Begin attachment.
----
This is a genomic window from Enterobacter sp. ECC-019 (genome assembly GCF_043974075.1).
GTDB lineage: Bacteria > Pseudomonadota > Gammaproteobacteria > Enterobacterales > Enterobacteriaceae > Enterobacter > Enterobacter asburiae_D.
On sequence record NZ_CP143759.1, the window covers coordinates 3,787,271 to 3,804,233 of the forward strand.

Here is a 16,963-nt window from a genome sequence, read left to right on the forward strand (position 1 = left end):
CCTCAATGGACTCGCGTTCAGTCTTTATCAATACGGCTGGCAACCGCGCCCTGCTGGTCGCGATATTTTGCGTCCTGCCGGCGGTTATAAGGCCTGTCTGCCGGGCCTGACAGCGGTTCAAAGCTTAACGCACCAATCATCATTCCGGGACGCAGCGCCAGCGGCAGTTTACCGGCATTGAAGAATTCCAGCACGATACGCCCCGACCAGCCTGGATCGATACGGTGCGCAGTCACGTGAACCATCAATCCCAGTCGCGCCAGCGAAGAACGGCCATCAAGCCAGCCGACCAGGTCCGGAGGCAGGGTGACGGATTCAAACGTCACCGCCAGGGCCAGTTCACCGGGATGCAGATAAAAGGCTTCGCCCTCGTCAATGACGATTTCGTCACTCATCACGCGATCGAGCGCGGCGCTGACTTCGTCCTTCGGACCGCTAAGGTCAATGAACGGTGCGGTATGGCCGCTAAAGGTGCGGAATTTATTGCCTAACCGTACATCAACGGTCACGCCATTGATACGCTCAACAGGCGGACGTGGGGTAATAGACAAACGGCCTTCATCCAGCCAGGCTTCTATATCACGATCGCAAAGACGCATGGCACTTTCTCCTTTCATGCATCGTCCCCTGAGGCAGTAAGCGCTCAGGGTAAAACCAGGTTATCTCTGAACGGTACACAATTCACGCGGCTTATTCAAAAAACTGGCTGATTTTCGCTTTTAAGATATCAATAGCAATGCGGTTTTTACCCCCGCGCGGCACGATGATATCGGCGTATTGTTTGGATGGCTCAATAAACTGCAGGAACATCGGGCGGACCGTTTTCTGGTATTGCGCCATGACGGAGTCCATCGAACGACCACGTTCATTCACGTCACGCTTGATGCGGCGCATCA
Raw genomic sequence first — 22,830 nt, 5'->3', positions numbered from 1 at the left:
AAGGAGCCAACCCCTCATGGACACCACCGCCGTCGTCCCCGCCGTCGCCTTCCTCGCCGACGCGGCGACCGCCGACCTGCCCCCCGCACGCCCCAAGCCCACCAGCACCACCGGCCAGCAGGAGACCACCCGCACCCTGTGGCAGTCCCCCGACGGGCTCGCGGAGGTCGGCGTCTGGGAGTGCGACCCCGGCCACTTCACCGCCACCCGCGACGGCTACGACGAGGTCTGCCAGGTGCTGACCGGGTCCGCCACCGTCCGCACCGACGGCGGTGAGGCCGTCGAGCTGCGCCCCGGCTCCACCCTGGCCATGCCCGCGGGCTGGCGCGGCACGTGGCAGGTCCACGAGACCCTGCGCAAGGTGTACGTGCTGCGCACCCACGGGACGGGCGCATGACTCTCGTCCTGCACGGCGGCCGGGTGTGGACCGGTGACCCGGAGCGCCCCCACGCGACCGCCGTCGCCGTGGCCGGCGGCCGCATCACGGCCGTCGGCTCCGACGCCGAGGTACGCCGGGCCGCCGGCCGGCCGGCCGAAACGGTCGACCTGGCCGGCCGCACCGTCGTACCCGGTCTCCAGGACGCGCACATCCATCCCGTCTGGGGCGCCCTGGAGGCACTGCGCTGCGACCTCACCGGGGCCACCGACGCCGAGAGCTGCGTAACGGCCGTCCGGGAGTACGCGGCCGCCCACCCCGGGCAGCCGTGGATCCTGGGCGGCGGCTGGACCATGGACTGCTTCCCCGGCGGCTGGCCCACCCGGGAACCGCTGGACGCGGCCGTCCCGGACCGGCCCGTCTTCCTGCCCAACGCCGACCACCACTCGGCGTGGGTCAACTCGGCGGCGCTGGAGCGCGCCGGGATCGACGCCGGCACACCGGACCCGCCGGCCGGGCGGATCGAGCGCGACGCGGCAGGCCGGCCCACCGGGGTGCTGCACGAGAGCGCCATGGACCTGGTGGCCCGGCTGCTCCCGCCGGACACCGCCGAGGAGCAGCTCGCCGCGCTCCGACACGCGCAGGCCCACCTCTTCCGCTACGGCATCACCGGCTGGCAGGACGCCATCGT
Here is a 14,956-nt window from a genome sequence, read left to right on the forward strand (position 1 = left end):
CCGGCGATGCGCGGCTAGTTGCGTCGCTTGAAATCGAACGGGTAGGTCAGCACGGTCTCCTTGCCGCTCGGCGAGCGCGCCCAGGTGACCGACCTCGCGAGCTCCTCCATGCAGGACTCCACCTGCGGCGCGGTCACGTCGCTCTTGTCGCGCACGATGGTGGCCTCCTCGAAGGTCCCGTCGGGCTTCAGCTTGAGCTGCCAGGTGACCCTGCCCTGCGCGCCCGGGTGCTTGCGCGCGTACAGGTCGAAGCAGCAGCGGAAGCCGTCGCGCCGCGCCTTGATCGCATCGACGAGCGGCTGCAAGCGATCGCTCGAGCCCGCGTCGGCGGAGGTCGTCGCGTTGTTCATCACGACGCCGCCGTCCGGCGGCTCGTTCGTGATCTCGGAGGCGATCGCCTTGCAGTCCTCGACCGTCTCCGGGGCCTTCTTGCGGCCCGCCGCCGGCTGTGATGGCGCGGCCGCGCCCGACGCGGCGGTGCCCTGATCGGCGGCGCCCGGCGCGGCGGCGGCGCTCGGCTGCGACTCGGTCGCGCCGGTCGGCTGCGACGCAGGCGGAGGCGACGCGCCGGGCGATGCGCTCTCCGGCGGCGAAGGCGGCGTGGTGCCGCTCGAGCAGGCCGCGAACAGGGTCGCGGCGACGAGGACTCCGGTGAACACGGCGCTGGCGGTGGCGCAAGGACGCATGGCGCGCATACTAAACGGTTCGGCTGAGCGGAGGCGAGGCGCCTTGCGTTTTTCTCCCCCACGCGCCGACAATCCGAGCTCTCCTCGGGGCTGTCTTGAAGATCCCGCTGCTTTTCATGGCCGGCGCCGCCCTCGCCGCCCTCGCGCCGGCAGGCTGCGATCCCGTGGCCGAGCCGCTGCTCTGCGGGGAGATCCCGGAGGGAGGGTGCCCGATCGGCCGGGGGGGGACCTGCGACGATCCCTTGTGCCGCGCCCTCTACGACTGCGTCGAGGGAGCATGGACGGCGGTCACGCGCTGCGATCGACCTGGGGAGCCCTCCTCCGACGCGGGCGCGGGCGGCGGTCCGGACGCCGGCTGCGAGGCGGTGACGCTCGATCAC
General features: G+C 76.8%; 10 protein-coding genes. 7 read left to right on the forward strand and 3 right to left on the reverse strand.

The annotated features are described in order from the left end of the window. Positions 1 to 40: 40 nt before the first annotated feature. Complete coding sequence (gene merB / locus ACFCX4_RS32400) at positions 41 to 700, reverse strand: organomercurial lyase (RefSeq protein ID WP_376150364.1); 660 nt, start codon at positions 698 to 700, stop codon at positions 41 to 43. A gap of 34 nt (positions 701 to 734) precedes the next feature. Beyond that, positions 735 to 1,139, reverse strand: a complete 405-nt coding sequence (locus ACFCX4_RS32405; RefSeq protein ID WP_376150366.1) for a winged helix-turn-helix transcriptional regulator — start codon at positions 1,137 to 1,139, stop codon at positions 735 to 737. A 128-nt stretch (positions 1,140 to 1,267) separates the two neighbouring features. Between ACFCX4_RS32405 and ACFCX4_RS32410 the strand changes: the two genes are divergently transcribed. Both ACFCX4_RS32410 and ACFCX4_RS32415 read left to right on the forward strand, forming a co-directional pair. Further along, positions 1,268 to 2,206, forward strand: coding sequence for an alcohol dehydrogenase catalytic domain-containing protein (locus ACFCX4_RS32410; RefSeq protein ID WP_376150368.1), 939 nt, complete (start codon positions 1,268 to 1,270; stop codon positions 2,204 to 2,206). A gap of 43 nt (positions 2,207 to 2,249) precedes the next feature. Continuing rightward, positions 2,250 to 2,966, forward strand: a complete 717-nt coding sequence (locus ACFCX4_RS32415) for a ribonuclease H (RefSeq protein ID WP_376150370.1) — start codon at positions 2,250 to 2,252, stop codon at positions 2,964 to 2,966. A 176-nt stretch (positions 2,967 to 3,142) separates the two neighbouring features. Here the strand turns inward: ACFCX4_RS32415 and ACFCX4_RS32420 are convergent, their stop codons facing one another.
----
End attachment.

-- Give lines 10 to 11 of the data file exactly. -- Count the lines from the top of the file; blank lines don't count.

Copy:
General features: G+C 76.8%; 10 protein-coding genes. 7 read left to right on the forward strand and 3 right to left on the reverse strand.

The annotated features are described in order from the left end of the window. Positions 1 to 40: 40 nt before the first annotated feature. Complete coding sequence (gene merB / locus ACFCX4_RS32400) at positions 41 to 700, reverse strand: organomercurial lyase (RefSeq protein ID WP_376150364.1); 660 nt, start codon at positions 698 to 700, stop codon at positions 41 to 43. A gap of 34 nt (positions 701 to 734) precedes the next feature. Beyond that, positions 735 to 1,139, reverse strand: a complete 405-nt coding sequence (locus ACFCX4_RS32405; RefSeq protein ID WP_376150366.1) for a winged helix-turn-helix transcriptional regulator — start codon at positions 1,137 to 1,139, stop codon at positions 735 to 737. A 128-nt stretch (positions 1,140 to 1,267) separates the two neighbouring features. Between ACFCX4_RS32405 and ACFCX4_RS32410 the strand changes: the two genes are divergently transcribed. Both ACFCX4_RS32410 and ACFCX4_RS32415 read left to right on the forward strand, forming a co-directional pair. Further along, positions 1,268 to 2,206, forward strand: coding sequence for an alcohol dehydrogenase catalytic domain-containing protein (locus ACFCX4_RS32410; RefSeq protein ID WP_376150368.1), 939 nt, complete (start codon positions 1,268 to 1,270; stop codon positions 2,204 to 2,206). A gap of 43 nt (positions 2,207 to 2,249) precedes the next feature. Continuing rightward, positions 2,250 to 2,966, forward strand: a complete 717-nt coding sequence (locus ACFCX4_RS32415) for a ribonuclease H (RefSeq protein ID WP_376150370.1) — start codon at positions 2,250 to 2,252, stop codon at positions 2,964 to 2,966. A 176-nt stretch (positions 2,967 to 3,142) separates the two neighbouring features. Here the strand turns inward: ACFCX4_RS32415 and ACFCX4_RS32420 are convergent, their stop codons facing one another.